AASV: Speed is critical during an outbreak

24 June 2020, at 12:08am

The Rapid Response Program is a nationwide network of veterinarians, epidemiologists, state animal health officials, and federal animal health officials, who are responsible for conducting epidemiological outbreak investigations in the case of an emerging or transboundary disease outbreak.

Chelsea Ruston, a post-doc student at the Swine Medicine Education Center at Iowa State University, spoke to The Pig Site's Sarah Mikesell at AASV in Atlanta.

Chelsea Ruston, a post doc student at the Swine Medicine Education Center at Iowa State University presented an introduction for the SHIC-funded Rapid Response Program at the American Association of Swine Veterinarians (AASV) conference in Atlanta.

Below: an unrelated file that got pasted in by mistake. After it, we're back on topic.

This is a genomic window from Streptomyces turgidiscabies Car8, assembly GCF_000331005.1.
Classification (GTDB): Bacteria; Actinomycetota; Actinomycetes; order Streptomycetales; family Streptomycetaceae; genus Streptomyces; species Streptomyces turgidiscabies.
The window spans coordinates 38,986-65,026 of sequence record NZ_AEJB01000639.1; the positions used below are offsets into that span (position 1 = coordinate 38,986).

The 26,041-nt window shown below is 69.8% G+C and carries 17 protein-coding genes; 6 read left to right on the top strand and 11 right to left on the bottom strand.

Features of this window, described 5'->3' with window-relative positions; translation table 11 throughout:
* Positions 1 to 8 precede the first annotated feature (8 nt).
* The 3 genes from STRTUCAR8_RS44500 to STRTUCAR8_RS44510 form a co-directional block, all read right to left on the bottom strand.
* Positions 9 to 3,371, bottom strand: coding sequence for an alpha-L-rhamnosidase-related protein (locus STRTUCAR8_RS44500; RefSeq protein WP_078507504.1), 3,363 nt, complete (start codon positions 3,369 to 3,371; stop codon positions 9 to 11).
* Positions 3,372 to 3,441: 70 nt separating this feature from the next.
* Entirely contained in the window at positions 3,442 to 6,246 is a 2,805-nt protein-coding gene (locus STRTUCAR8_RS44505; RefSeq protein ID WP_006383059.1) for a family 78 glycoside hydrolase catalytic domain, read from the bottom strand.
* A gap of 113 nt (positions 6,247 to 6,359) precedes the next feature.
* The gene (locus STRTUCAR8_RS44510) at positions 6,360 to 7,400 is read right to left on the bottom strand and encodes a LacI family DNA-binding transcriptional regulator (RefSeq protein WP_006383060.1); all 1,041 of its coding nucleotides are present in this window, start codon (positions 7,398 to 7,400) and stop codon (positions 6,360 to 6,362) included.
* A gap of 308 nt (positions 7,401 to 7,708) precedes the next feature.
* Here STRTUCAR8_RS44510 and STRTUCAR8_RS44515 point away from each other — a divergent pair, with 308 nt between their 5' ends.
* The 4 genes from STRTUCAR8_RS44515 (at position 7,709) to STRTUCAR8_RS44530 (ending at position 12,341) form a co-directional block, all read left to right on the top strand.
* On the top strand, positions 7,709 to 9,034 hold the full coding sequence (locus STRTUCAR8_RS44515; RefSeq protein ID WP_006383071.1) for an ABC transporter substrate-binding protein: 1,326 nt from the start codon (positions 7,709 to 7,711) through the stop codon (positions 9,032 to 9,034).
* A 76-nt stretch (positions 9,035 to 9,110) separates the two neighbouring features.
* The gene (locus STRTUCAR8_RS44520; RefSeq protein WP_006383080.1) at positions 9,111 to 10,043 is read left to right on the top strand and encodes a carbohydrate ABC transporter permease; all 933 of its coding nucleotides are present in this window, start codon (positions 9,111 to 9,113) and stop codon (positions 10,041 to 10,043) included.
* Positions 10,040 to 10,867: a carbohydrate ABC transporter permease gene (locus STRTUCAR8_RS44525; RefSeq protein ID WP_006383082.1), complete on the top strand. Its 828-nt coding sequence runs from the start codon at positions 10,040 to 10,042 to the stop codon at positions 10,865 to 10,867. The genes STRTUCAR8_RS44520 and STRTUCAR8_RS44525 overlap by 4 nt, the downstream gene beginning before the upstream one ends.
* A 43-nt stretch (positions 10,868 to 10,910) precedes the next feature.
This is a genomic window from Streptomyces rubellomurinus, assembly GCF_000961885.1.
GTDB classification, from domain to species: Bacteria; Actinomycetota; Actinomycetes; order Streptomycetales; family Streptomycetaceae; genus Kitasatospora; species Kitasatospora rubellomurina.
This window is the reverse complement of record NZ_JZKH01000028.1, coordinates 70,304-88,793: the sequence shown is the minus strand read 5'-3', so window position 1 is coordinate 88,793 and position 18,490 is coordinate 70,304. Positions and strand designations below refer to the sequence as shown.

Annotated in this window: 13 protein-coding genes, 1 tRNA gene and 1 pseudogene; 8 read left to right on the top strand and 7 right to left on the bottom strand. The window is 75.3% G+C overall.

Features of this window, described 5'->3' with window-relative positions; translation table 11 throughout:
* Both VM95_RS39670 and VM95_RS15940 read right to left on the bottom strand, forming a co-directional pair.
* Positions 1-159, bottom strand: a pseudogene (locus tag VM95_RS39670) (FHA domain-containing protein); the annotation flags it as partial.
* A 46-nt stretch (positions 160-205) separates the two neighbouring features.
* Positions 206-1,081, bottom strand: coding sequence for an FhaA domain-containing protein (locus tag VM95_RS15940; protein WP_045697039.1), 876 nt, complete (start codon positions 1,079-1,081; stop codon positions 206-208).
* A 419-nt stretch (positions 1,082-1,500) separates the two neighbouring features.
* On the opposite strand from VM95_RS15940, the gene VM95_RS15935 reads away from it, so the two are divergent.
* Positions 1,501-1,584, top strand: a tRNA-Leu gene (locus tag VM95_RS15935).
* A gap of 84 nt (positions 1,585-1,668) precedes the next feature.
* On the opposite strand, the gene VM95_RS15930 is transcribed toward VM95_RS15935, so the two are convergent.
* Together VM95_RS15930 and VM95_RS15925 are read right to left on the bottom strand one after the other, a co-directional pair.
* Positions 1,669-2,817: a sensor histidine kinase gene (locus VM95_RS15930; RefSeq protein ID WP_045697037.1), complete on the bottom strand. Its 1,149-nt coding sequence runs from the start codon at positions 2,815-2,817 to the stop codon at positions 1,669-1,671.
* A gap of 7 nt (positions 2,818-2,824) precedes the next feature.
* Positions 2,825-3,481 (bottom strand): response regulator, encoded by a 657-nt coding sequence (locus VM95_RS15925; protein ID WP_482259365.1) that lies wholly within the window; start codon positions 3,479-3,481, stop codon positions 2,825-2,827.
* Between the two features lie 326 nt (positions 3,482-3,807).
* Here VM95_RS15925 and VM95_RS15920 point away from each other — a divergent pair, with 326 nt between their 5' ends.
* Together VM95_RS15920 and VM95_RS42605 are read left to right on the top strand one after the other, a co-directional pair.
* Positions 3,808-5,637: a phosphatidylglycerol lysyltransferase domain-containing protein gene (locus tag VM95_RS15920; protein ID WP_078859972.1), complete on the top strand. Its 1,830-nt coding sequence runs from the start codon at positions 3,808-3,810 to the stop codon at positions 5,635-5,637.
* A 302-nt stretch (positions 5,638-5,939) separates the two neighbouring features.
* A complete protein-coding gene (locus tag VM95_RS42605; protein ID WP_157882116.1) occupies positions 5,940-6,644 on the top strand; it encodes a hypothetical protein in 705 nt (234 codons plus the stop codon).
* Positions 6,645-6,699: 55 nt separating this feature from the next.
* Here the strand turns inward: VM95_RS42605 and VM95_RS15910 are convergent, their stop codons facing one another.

“My presentation explained the standardized way that they conduct these epi outbreak investigations systematically, so they don't forget anything and collect a consistent amount of information,” said Ruston. “This allows us to quickly identify and eliminate a pathogen if it enters the US."

In the event of an emerging or transboundary disease outbreak - as past events like PEDV revealed - not having a plan severely hindered the US swine industry. Thus, the Rapid Response Program was put in place to allow response teams to get on infected farms within 72 hours and not have the delay seen with PEDV.

Speed is essential to stop the spread of viruses in the swine industry because it becomes more difficult to locate the disease origin the longer it spreads. The plan allows opportunities for improvement in all areas of the industry. The Rapid Response Program has divided the country into regions so they can be available anywhere in the country within 72 hours.